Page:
The Markets in Financial Instruments Directive (Mifid) has certainly shaken up the share trading industry, but has it also created more job opportunities for IT professionals?
Following the arrival of the EU directive in November and the new companies it spawned, more opportunities now exist for IT professionals in a sector where IT is business-critical and highly complex. But many traditional IT infrastructure and support roles are destined to be outsourced as businesses seek to keep in-house costs to a minimum.
Mifid is an EU law that aim to encourage more people to buy and sell shares by setting rules to boost competition and protect consumers. As a result of Mifid's market liberalisation, there are now more venues for trading shares and reporting trades, which is a vital service to investors.
New venues include trading exchanges such as Turquoise and Project Rainbow, which were set up by investment banks to take on the London Stock Exchange, as well as reporting venues such as MarkitBoat, which give investors real-time information about what is being bought and for how much.
Trading exchanges rely on fast and reliable IT systems to provide information and trade execution in real time to attract investors. Companies selling data about share transactions need to have connections with as many trading venues as possible and must be able to transfer the data collected to investment companies in milliseconds.
The exchanges use IT to automate trading, and trades are routed through high-performance networking equipment to reduce the time taken to complete deals. The delay between a transaction being placed and the deal being made is known as latency.
Brian Taylor, CTO at trading exchange Plus Markets, which has seen its trading activity increase since Mifid was introduced, said many of the new venues want to be up and running as quickly as possible and as a result are looking for IT recruits with experience in the sector.
"On the trading system side, that is people with experience in developing and building fast trading systems," Taylor said. "These are software engineers with skills in languages such as C++. On the comms side, it is those with experience with high-performace, fault-tolerant systems."
Turquoise, which is an alternative trading venue set up by nine major investment banks as a result of the changes introduced by Mifid, is currently recruiting staff. Yann L'Huillier, CTO at the company, which plans to launch in September, said it was currently recruiting for positions such as IT manager, security officer and technical account managers.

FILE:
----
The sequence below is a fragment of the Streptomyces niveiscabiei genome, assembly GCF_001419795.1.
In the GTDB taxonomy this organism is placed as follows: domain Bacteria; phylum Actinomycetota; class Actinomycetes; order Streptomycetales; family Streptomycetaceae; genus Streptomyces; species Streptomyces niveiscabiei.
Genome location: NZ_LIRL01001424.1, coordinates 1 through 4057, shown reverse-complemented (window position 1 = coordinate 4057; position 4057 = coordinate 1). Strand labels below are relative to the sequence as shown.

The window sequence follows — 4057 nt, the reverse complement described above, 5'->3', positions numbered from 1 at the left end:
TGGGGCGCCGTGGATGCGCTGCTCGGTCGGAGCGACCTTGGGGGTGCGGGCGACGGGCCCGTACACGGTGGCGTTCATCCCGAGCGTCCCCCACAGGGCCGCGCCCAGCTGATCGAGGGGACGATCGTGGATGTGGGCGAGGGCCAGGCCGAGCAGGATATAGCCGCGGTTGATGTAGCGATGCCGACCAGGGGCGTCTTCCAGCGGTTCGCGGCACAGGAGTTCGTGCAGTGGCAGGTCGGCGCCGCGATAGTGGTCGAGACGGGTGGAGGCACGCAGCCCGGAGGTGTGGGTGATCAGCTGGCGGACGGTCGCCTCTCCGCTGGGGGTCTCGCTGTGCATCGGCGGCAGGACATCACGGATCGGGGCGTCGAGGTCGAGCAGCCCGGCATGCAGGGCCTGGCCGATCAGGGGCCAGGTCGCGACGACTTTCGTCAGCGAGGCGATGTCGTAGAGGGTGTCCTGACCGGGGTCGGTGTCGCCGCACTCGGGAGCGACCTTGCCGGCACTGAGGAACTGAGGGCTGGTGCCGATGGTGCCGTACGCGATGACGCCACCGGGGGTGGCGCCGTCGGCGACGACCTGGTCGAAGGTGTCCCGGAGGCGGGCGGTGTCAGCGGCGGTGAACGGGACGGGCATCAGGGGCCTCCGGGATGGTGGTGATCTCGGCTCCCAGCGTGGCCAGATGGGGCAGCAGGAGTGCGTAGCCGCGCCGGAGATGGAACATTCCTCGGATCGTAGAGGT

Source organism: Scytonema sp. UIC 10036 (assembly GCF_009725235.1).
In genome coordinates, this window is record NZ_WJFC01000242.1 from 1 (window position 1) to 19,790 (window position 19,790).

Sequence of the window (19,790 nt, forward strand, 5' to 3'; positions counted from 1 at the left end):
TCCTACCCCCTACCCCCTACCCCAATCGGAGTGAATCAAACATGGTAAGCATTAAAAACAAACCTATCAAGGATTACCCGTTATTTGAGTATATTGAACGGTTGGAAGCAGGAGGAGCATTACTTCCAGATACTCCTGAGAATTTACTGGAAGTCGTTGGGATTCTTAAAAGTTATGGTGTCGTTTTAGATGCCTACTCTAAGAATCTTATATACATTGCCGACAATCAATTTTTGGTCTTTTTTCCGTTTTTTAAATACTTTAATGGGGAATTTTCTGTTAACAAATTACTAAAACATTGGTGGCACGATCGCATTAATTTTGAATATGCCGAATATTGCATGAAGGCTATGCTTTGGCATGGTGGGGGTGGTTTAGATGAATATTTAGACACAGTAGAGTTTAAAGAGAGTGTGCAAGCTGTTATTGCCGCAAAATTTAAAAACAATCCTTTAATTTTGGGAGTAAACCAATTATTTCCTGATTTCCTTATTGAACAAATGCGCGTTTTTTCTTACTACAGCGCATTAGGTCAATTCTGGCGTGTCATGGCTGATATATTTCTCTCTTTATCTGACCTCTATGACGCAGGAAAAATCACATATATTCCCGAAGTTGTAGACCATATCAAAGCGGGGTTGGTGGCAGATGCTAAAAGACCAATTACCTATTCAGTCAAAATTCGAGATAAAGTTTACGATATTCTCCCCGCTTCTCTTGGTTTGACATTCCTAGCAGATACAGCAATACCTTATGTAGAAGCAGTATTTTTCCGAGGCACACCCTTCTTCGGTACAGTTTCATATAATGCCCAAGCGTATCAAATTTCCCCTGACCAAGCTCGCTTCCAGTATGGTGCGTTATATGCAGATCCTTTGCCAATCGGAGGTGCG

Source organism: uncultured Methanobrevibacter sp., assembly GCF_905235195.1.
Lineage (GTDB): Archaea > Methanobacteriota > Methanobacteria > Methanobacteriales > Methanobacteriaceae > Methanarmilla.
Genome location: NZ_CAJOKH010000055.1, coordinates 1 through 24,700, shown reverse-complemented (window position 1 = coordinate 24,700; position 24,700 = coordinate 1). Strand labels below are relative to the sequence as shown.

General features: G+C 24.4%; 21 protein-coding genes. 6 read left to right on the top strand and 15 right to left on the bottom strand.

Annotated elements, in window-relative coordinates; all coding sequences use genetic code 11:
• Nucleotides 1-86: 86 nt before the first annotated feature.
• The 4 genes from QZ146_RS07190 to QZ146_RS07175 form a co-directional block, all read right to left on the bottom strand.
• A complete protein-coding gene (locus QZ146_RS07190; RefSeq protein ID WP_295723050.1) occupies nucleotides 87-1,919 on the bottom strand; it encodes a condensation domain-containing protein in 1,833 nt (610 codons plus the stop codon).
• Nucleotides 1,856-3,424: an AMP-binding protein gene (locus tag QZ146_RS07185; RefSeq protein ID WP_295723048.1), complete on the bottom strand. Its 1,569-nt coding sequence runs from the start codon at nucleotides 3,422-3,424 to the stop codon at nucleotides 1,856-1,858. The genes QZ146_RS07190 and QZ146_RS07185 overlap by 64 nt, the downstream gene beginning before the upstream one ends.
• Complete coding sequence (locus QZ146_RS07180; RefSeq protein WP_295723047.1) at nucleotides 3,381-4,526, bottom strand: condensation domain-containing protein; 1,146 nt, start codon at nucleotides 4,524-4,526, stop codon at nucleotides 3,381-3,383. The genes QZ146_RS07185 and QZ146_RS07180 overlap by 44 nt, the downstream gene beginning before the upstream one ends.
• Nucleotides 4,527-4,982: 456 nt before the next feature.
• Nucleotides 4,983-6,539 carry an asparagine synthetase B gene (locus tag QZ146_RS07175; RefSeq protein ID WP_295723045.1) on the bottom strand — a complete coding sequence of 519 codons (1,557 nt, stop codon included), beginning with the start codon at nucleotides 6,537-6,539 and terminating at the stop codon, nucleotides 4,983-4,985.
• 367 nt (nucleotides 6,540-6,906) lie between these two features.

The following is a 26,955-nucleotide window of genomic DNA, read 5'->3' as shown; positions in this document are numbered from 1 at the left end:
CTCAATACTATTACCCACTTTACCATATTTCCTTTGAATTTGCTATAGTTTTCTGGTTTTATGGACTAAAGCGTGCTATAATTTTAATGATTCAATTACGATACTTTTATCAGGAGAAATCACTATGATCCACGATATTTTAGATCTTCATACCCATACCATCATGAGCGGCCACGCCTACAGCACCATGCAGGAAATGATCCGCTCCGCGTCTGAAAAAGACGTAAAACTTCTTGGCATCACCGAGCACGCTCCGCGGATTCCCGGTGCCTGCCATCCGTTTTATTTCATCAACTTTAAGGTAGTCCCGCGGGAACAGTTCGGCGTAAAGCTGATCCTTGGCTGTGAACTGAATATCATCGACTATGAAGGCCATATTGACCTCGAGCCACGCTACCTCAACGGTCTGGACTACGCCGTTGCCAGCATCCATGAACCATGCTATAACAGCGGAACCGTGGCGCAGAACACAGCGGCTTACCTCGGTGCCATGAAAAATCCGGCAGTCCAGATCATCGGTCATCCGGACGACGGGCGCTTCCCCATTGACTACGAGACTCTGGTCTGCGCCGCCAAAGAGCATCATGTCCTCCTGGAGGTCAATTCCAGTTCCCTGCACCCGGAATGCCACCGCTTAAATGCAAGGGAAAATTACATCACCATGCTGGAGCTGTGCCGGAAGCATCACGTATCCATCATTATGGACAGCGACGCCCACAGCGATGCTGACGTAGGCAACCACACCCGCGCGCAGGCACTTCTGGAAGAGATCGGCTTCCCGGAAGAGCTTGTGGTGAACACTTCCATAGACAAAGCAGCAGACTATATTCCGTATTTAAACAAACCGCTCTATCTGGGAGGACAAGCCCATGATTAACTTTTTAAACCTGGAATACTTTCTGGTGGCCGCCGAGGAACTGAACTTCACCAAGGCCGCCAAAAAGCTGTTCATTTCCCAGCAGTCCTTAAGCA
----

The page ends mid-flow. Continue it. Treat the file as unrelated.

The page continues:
"From a skills point of view, our technology evolves around Java, Linux, networking, streaming technology and complex event processing as well as data warehousing and data mining," said L'Hullier.
Because technology is so important, Turquoise wants to adapt the best candidates to the job and then adjust the job position depending on their skills and its needs. "This is something we can do as a start-up that is not possible to achieve when you are a bigger organisation," said L'Hullier.
PJ Di Giammarino, chief executive at financial services think-tank JWG-IT, said IT staff currently in investment banks could move to these new trading and reporting venues because they have the right kind of IT skills and experience. "With the current constraints that investment banks are under, you will see some [IT staff] migrate from them to trade execution and reporting venues," he said.
But it is only the specialists who are sought for in-house roles because many of the new firms are avoiding high IT recruitment costs by using specialist suppliers to build and support their platforms.
L'Hullier said specialist in-house skills were essential to guide partners developing systems for Turquoise. "We [create] new ideas and move from concept to implementation by using internal resources for inception, project management and [sector expertise], and we use our technology suppliers for hosting as well as operating our mission-critical and office equipment." Of about 100 people involved in the IT development process at Turquoise, only eight are internal staff.
According to Di Giammarino, this approach will stimulate demand for the right skills within the IT industry that supports the exchange sector.
Jonas Rodny, senior communications manager at OMX Technology, which supplies technology and skills to trading venues, said the arrival of new venues had increased demand for support from outside companies.
"To get going, venues have to outsource as many functions as possible," he said. "It is difficult and time-consuming to build competencies in these specialist areas."
Outsourcing the development of complex financial systems to lower-cost nations is also an option, according to Paul Smith, global managing director at Harvey Nash. He said his firm's development operation in Vietnam does work for financial services companies using .Net 3.0.
He added that the combination of the UK skills shortage and the pressure on financial services companies was driving growth in offshoring.
More companies relying heavily on IT inevitably means more IT jobs. But in a specialist sector such as share trading, the traditional IT role has been moved to external service providers while specialists do internal work and liaise with suppliers.
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